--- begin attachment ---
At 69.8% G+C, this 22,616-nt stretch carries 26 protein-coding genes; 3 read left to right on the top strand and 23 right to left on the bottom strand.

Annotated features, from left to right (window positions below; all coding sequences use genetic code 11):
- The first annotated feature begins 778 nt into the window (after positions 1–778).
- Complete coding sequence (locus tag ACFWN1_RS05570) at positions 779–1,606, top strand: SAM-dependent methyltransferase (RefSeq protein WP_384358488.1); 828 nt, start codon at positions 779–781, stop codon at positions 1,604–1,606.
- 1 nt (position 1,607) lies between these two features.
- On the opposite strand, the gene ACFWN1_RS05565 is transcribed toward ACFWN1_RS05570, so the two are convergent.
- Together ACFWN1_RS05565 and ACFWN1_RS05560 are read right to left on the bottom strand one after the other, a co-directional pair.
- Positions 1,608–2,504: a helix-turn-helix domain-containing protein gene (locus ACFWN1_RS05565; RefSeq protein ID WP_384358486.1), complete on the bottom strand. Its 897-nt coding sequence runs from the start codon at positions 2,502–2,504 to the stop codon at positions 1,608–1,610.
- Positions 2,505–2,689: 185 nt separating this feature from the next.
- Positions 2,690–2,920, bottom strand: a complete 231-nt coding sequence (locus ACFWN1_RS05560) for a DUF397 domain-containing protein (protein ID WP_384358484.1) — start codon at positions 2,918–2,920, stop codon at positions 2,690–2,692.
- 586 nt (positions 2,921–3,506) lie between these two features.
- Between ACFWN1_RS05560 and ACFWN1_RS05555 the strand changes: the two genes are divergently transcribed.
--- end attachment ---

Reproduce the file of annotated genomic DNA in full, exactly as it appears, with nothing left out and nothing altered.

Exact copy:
At 69.8% G+C, this 22,616-nt stretch carries 26 protein-coding genes; 3 read left to right on the top strand and 23 right to left on the bottom strand.

Annotated features, from left to right (window positions below; all coding sequences use genetic code 11):
- The first annotated feature begins 778 nt into the window (after positions 1–778).
- Complete coding sequence (locus tag ACFWN1_RS05570) at positions 779–1,606, top strand: SAM-dependent methyltransferase (RefSeq protein WP_384358488.1); 828 nt, start codon at positions 779–781, stop codon at positions 1,604–1,606.
- 1 nt (position 1,607) lies between these two features.
- On the opposite strand, the gene ACFWN1_RS05565 is transcribed toward ACFWN1_RS05570, so the two are convergent.
- Together ACFWN1_RS05565 and ACFWN1_RS05560 are read right to left on the bottom strand one after the other, a co-directional pair.
- Positions 1,608–2,504: a helix-turn-helix domain-containing protein gene (locus ACFWN1_RS05565; RefSeq protein ID WP_384358486.1), complete on the bottom strand. Its 897-nt coding sequence runs from the start codon at positions 2,502–2,504 to the stop codon at positions 1,608–1,610.
- Positions 2,505–2,689: 185 nt separating this feature from the next.
- Positions 2,690–2,920, bottom strand: a complete 231-nt coding sequence (locus ACFWN1_RS05560) for a DUF397 domain-containing protein (protein ID WP_384358484.1) — start codon at positions 2,918–2,920, stop codon at positions 2,690–2,692.
- 586 nt (positions 2,921–3,506) lie between these two features.
- Between ACFWN1_RS05560 and ACFWN1_RS05555 the strand changes: the two genes are divergently transcribed.